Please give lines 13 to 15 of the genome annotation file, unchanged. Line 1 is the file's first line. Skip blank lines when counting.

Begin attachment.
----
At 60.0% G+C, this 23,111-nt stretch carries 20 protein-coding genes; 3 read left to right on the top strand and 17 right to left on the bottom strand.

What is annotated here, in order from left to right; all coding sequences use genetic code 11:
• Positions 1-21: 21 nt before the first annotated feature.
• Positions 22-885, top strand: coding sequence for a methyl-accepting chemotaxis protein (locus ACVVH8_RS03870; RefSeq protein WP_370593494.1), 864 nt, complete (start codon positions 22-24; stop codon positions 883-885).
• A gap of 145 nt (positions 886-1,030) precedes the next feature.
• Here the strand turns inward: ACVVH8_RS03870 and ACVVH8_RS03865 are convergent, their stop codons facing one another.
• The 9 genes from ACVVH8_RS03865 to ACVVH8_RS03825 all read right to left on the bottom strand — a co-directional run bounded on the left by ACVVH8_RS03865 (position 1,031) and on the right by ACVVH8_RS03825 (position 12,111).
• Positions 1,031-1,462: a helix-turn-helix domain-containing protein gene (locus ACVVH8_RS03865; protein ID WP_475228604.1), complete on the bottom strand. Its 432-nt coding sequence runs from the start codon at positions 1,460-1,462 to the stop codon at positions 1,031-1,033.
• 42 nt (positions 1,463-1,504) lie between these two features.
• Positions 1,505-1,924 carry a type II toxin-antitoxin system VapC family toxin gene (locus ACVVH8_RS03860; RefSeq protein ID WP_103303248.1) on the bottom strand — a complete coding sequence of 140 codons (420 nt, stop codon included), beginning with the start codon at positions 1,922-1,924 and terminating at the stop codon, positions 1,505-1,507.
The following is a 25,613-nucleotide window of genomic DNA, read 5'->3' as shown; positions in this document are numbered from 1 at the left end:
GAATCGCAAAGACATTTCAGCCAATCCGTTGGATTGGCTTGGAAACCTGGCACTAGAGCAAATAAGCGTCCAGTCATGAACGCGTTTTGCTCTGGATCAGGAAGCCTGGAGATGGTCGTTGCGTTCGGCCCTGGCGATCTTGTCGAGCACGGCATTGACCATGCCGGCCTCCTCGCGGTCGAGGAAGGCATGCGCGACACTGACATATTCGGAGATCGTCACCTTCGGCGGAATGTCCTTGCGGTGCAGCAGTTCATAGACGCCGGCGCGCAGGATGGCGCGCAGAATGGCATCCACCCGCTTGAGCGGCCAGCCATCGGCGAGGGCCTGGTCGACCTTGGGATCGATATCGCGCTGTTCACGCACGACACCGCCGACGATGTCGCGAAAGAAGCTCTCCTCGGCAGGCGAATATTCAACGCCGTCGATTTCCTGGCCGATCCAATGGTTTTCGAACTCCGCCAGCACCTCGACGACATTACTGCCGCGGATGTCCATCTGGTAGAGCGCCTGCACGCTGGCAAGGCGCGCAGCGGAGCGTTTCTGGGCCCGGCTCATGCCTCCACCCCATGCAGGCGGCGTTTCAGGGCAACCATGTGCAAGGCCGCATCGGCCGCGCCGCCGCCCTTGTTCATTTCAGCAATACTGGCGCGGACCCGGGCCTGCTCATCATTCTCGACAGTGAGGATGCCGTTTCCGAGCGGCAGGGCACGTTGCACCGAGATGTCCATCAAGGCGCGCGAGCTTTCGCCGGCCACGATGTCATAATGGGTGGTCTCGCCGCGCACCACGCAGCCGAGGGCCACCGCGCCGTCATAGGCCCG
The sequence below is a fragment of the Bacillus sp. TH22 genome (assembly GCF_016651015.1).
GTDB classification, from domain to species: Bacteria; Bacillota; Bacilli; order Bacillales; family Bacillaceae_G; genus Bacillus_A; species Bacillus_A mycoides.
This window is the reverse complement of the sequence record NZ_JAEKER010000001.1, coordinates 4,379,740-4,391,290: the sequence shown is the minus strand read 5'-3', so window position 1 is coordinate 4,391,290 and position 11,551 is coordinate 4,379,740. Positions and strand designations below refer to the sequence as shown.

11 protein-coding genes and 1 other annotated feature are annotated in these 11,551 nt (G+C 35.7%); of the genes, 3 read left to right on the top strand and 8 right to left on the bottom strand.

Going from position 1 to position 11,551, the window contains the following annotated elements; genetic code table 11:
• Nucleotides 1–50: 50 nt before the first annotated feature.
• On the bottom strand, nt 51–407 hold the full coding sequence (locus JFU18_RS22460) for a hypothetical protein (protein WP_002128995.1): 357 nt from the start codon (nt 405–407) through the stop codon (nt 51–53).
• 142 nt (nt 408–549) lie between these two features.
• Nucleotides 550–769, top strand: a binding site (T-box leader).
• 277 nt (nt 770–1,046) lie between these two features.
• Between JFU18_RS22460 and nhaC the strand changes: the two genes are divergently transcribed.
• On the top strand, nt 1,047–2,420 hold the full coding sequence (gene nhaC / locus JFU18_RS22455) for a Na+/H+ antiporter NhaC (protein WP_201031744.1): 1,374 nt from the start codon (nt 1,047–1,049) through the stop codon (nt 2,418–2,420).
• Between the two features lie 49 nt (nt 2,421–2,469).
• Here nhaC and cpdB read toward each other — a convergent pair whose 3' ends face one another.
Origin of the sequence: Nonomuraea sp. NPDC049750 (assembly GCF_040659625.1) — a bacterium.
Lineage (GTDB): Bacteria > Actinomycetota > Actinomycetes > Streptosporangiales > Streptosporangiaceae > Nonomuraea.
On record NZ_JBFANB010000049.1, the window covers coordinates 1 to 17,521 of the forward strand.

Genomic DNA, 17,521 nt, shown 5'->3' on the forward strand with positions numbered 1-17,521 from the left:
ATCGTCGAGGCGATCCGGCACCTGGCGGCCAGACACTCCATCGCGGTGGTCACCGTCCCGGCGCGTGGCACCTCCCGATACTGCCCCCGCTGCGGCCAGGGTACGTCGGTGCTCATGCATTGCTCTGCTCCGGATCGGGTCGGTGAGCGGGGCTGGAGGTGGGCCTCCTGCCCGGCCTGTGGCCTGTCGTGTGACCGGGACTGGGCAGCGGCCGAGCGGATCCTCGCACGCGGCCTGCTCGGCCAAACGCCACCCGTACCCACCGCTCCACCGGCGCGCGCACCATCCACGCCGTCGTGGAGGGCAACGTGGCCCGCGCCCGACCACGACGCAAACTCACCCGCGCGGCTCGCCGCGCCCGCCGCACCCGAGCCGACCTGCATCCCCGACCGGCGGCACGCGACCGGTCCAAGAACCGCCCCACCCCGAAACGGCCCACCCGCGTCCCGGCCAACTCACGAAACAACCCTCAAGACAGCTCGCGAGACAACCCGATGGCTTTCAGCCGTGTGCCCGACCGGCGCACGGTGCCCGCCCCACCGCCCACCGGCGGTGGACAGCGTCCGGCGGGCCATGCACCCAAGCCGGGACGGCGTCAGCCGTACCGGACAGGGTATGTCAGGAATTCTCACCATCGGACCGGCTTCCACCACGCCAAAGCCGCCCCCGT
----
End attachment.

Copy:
The sequence below is a fragment of the Bacillus sp. TH22 genome (assembly GCF_016651015.1).
GTDB classification, from domain to species: Bacteria; Bacillota; Bacilli; order Bacillales; family Bacillaceae_G; genus Bacillus_A; species Bacillus_A mycoides.
This window is the reverse complement of the sequence record NZ_JAEKER010000001.1, coordinates 4,379,740-4,391,290: the sequence shown is the minus strand read 5'-3', so window position 1 is coordinate 4,391,290 and position 11,551 is coordinate 4,379,740. Positions and strand designations below refer to the sequence as shown.